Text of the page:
The possible interaction between the muscarinic receptor and the antiarrhythmic drug amiodarone was studied physiologically in the guinea pig ileum, as well as by competition binding experiments in rat brain and cardiac tissues, using the highly specific tritiated muscarinic antagonist N-methyl-4-piperidyl benzilate. In these studies, amiodarone was found to affect both antagonist and agonist binding to the muscarinic receptor. The drug’s inhibitory effect on the binding of antagonist to cerebral cortex muscarinic receptors was consistent with mutually exclusive binding of the compounds [K1 = (1.0 ± 0.2)10-5 M]. On the other hand, in the brain stem and in cardiac tissues (atrium and ventricle) the inhibitory effect on the binding of muscarinic antagonist could not be fitted to a simple model of competitive inhibition. The possible mode of interaction is discussed. Compared with its activity in the cerebral cortex, amiodarone was a more potent inhibitor of muscarinic antagonist binding in the brain stem and in the atrium and ventricle of the heart [apparent K1 values were (6.5 ± 0.1)10-6, (4.0 ± 0.1)10-6, and (4.0 ± 0.1)10-6 M, respectively]. In view of the K1 values and the serum concentration of amiodarone observed therapeutically (10-6 M), the effect of amiodarone on the muscarinic system may have clinical relevance. In both the brain stem and the cardiac preparations, amiodarone converted sites that bind agonist with high affinity into low-affinity sites. Agonist binding in the cerebral cortex was not affected.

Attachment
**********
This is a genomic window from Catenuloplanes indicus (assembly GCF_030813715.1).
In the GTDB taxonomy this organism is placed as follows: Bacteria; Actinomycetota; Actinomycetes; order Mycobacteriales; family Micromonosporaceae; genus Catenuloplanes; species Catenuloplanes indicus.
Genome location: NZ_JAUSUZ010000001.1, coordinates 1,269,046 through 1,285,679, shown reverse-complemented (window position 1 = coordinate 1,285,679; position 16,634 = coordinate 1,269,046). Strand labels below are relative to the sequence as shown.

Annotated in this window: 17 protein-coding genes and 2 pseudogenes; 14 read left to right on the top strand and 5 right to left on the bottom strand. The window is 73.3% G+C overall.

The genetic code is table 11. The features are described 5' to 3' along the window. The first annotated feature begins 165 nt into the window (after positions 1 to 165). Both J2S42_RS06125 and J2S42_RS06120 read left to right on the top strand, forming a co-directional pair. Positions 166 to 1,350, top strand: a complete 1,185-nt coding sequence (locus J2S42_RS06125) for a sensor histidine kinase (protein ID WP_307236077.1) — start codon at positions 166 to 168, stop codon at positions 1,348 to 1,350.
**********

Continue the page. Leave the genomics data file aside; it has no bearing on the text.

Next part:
- Antagonist and agonist binding
- Guinea pig
- Mode of interaction
- Muscarinic receptor